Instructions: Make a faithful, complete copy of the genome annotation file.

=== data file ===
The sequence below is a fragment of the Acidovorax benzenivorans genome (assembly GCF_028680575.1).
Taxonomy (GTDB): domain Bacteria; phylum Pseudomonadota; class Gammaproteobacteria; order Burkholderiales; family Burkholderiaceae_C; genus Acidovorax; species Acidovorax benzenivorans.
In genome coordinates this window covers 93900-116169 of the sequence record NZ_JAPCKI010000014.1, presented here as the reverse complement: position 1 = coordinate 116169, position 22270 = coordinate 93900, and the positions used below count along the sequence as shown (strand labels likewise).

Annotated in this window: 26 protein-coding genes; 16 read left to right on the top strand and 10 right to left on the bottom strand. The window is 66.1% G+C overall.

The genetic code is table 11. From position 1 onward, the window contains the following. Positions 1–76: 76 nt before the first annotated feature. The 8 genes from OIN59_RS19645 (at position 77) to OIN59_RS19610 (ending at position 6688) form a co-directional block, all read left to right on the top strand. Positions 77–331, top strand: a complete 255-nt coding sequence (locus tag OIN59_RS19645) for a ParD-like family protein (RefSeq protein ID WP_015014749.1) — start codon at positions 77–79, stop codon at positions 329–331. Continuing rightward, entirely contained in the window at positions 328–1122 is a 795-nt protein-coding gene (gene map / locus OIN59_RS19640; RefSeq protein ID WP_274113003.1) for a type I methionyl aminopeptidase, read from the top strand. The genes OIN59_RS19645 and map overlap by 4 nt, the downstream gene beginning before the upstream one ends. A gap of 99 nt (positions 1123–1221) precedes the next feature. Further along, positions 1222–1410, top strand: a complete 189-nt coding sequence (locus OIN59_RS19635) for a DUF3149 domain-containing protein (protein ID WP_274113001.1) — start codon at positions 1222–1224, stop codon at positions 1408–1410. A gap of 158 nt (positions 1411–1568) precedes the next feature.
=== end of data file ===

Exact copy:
The sequence below is a fragment of the Acidovorax benzenivorans genome (assembly GCF_028680575.1).
Taxonomy (GTDB): domain Bacteria; phylum Pseudomonadota; class Gammaproteobacteria; order Burkholderiales; family Burkholderiaceae_C; genus Acidovorax; species Acidovorax benzenivorans.
In genome coordinates this window covers 93900-116169 of the sequence record NZ_JAPCKI010000014.1, presented here as the reverse complement: position 1 = coordinate 116169, position 22270 = coordinate 93900, and the positions used below count along the sequence as shown (strand labels likewise).

Annotated in this window: 26 protein-coding genes; 16 read left to right on the top strand and 10 right to left on the bottom strand. The window is 66.1% G+C overall.

The genetic code is table 11. From position 1 onward, the window contains the following. Positions 1–76: 76 nt before the first annotated feature. The 8 genes from OIN59_RS19645 (at position 77) to OIN59_RS19610 (ending at position 6688) form a co-directional block, all read left to right on the top strand. Positions 77–331, top strand: a complete 255-nt coding sequence (locus tag OIN59_RS19645) for a ParD-like family protein (RefSeq protein ID WP_015014749.1) — start codon at positions 77–79, stop codon at positions 329–331. Continuing rightward, entirely contained in the window at positions 328–1122 is a 795-nt protein-coding gene (gene map / locus OIN59_RS19640; RefSeq protein ID WP_274113003.1) for a type I methionyl aminopeptidase, read from the top strand. The genes OIN59_RS19645 and map overlap by 4 nt, the downstream gene beginning before the upstream one ends. A gap of 99 nt (positions 1123–1221) precedes the next feature. Further along, positions 1222–1410, top strand: a complete 189-nt coding sequence (locus OIN59_RS19635) for a DUF3149 domain-containing protein (protein ID WP_274113001.1) — start codon at positions 1222–1224, stop codon at positions 1408–1410. A gap of 158 nt (positions 1411–1568) precedes the next feature.